SHANGHAI (Reuters) - Indian billionaire Anil Ambani’s Reliance Power inked an $8.3 billion deal with China’s Shanghai Electric Group, a contract which both firms touted as the single largest business contract between the two nations.
Shanghai Electric will supply 36 coal-fired thermal power generation units to Reliance over three years, underscoring India’s hunger for electricity as the nation looks to fix the frequent blackouts that have impeded economic growth.
India, which has one of the world’s lowest power consumption per capita, has set an ambitious target of lifting its generation capacity to 100,000 megawatts during 2012-17 and plans to spend $1 trillion on infrastructure during the period.
“We see a potential for a gamut of co-operation between the two countries,” Anil Ambani, chairman of Reliance ADA Group, told reporters at a signing ceremony in Shanghai on Thursday.
“India has vast needs for power and has one of the lowest power consumption rate per capita with no reliable steady source of power across the country,” Ambani said.
Including previous orders, Reliance said it has signed around $10 billion worth of purchase orders with Shanghai Electric, adding it also signed memorandums of understanding with four major Chinese banks to cover the financing.
Shanghai Electric said it was also looking to set up a manufacturing facility in India as part of a strategy of expanding in India’s fast-growing power market.
Zheng Jianhua, president of Shanghai Electric Power Generation Group, said the group was also in discussions with Reliance to supply equipment for other power sources, including nuclear and wind.
Shares in Reliance Power fell 2.4 percent by 1302 GMT, while Shanghai Electric, which has a market value of $17 billion, rose as much a 7.4 percent before closing up 0.2 percent.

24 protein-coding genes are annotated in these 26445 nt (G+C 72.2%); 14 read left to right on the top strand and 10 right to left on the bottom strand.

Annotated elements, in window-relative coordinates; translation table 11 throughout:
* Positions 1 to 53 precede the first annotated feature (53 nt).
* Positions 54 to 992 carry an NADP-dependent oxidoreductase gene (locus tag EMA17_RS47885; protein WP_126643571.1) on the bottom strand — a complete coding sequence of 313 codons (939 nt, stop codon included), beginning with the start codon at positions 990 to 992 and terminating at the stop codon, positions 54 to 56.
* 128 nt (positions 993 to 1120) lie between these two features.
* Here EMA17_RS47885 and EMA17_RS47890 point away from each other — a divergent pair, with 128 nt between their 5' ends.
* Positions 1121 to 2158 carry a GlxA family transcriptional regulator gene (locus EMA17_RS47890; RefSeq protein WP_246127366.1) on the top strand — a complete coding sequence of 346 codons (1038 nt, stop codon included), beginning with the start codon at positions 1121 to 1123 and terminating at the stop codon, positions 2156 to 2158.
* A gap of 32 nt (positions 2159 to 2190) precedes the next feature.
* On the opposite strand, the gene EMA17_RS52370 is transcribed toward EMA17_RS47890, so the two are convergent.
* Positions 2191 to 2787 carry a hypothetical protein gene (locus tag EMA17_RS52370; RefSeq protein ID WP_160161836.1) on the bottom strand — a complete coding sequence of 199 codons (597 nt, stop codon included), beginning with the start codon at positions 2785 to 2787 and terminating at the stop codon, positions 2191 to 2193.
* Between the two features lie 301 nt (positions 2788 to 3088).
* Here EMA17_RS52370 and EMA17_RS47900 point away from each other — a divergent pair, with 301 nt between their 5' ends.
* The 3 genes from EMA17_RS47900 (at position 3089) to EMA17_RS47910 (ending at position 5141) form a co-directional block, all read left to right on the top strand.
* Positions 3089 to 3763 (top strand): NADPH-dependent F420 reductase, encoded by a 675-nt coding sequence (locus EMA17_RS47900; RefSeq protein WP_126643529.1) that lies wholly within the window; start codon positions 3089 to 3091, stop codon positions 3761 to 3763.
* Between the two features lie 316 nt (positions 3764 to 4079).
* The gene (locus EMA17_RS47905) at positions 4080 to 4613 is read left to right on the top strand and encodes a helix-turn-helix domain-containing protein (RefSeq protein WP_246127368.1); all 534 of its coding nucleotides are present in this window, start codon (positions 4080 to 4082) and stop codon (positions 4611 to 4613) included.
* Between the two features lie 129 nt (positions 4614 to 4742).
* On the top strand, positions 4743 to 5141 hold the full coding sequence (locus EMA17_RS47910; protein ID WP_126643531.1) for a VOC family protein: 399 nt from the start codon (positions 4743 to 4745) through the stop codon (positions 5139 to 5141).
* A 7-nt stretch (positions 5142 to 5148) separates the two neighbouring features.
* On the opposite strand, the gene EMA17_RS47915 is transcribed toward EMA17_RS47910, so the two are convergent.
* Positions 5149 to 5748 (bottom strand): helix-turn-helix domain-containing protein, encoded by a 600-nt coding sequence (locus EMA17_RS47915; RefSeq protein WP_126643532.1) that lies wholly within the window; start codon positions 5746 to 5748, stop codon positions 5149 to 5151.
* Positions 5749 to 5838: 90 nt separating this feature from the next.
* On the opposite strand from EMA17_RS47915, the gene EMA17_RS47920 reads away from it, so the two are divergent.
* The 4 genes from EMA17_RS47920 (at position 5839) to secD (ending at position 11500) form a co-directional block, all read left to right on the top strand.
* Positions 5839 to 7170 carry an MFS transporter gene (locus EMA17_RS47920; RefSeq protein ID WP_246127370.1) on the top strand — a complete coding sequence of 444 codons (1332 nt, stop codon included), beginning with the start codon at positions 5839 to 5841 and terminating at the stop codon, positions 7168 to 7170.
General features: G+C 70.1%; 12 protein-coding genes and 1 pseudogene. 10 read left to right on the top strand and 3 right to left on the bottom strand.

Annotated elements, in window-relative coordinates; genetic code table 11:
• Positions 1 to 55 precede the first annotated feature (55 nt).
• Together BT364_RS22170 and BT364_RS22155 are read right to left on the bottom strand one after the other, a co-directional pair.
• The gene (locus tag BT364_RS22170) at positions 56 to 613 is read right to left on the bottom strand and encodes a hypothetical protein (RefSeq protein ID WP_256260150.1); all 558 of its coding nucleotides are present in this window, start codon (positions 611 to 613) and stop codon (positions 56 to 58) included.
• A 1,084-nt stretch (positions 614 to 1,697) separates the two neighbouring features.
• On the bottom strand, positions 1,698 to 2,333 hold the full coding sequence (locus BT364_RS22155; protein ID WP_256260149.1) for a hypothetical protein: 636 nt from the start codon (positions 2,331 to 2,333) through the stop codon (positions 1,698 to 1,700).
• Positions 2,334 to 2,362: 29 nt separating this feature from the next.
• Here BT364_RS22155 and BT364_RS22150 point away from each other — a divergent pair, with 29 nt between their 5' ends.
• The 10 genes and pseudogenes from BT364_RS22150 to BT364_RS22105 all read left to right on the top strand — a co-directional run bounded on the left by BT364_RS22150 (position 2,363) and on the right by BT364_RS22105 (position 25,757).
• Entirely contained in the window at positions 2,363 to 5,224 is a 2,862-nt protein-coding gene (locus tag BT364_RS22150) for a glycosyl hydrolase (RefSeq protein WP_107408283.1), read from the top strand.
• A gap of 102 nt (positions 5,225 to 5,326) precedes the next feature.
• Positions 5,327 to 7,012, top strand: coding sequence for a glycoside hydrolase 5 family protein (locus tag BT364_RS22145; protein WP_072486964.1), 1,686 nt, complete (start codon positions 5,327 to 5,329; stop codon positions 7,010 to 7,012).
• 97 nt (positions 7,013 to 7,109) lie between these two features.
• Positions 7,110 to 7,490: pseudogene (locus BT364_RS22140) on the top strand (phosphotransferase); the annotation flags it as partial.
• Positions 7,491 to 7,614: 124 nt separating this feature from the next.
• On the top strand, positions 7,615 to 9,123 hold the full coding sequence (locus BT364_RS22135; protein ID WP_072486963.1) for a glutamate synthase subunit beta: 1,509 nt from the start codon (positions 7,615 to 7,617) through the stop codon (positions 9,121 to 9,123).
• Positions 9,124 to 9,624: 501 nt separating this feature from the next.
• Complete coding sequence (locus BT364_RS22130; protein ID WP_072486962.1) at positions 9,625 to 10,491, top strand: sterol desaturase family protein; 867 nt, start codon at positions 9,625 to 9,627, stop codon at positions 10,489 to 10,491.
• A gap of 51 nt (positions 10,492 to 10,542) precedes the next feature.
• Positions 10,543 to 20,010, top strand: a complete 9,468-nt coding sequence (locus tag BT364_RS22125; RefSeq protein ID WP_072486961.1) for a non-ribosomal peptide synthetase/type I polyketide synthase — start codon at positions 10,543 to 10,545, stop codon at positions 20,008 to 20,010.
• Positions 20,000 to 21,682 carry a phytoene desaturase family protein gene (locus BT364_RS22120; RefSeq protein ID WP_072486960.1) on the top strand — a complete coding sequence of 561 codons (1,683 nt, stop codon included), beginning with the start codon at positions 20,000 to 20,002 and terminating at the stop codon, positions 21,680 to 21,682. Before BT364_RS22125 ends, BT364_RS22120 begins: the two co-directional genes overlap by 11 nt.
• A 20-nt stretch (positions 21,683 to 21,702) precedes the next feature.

Supplies for power equipment and the telecom sector are two fields which Chinese companies have made major breakthroughs in the Indian market over the past few years, prompting some Indian businesses to voice competition concerns.
According to media reports, India’s Association of Chamber of Commerce last year urged the government to levy an import duty on Chinese power equipment and accused the Chinese firms of offering very low prices under government subsidies.
Asked if the latest purchase from China would cause further discontent among Indian power equipment makers, Ambani said the rapid construction of power plants across the country meant most Indian firms already have their order books full.
“The scale of construction we’re wanting to achieve is only possible with global outsourcing,” said the 51-year-old Ambani, who arrived in Shanghai via his private jet.
Anil and his older brother Mukesh are among India’s richest businessmen. They split a business empire inherited from their father Dhirubhai Ambani five years ago after disagreeing over ownership.
Shanghai Electric and Reliance Infrastructure already have a close working relationship. The two set up a $3 billion joint venture in 2008 to manufacture turbines and generators in India.
Shanghai Electric said in an earlier statement the deal will bring as much as $600 million in annual sales each year, or about 6 to 7 percent of its total revenue for 2009.
Editing by David Holmes